After seeing my family, I entered the most difficult part of the run course.  It is about one mile long and is very steep.  I somehow made my way to the top and to the aid station.  I drank as much as I could, ate a few oranges and then began my shuffle down the fiery path.  The aid station I had just left was playing music and they had the song on “highway to hell”.  I thought that song was very fitting for the current situation that I found myself in.  I was now focusing on one foot in front of the other.  About a quarter mile past this aid station, I saw Mike again heading down the road.  I thought to myself, “if he feels anything like I do, then we should just go lie down and die together..” (I can put a little bit of blame on him for getting me into the mess I was in on top of the hill).  

As we got closer to each other I began to tear up and get emotional.  I could see the pain he was feeling by the look on his face.  It was kind of a relief to see his pain because I was feeling pain also.  At the top of the run loop, in the hot sun, I gave Mike a huge hug.  We were both crying as we stopped to embrace each other.  He told me “this is the hardest thing I have ever done and we are going to finish.”  With tears streaming down our faces, I somehow got the words out for him to just wait for me at the finish even if it was midnight, I would not give up.  He gave me a few encouraging words and we parted our ways.. He was down to his final 3-4 miles and I still had 10 more to go. 

That moment out there on the run course was a defining moment for me.  It made me really dig down deep, deeper than I had ever been before.  Thanks Mike, I needed that.  I continued on my journey, one mile after the next with people cheering us on at every aid station, telling us to keep going and not give up, knowing what we were suffering out there in the heat.  I made it to the turn around and knew I only had 6.5 miles to go.  The next three were up hill and every step tested my will power.  I made it to the top and started to see the light at the end.  One step at a time is what I kept telling myself.  I did not put myself through weeks and weeks or training to give up now. No way.  I was in it for the long haul.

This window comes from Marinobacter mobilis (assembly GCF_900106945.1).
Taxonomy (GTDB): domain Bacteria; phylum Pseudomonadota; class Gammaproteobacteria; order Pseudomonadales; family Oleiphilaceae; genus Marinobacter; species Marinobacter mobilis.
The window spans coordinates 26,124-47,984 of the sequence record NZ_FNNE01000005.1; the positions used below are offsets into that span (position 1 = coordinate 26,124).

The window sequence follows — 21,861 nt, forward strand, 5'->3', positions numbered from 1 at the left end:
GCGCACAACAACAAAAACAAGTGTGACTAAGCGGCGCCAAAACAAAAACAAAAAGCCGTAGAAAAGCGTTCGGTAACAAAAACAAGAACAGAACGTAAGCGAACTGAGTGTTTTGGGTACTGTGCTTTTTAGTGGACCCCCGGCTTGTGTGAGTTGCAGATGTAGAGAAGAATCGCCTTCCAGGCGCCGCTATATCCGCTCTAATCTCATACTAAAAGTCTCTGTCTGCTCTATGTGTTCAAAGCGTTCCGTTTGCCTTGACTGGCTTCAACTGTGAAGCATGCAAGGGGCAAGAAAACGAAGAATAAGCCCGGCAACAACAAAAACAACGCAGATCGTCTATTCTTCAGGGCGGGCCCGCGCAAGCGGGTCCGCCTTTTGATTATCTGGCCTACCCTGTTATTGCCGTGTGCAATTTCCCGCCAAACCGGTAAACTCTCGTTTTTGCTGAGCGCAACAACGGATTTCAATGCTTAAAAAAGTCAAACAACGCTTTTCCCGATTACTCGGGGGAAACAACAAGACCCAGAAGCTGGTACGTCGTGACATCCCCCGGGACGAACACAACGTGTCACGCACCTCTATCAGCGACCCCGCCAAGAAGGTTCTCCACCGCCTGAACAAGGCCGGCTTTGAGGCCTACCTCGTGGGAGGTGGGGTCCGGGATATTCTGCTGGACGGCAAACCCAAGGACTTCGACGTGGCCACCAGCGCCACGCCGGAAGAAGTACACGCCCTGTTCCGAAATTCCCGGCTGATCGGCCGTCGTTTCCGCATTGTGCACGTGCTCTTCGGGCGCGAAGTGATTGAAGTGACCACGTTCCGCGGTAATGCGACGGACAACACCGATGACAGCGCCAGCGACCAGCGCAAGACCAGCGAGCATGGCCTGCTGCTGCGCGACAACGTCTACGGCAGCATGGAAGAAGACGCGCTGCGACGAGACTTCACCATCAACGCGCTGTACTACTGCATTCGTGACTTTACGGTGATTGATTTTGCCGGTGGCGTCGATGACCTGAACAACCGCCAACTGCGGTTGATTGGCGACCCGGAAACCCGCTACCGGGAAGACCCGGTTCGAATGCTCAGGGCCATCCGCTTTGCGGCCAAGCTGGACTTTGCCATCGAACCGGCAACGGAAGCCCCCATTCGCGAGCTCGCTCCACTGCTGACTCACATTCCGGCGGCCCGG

I made it to the final aid station and I stopped to get a drink.  I jokingly asked the girl who gave me the cup of water how I looked because I wanted to look good for the finish.  She laughed and gave me a sponge to wipe the salt away from my lips, eyes and ears.  One mile to go. I looked at my watched and saw that it was at 13:33… My time last year was 13:52.. I thought to myself that I just might get a PR after all the misery I felt out on the course. 

I then took off, nothing was going to stop me now. I ran the last mile at about a 9 min pace. I ran down the shoot and heard the famous words I had been dreaming about all day…”Ryan Stokes, a police officer from Mesa Arizona… YOU ARE AN IRONMAN!”  I had made it… 13:42,. A PR by ten minutes.  

After crossing the finish line, puking water all over some nice volunteer's feet, getting my medal and picture, I finally met up with Mike and my family. What a day, what a day. All I can say is that when someone turns the furnace on, it literally sucks every bit of juice out of me. It was the most difficult event I have ever done in my life, but I am glad I did it.

Can't wait to get back in the pool...


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Que lindo es sonar despierto.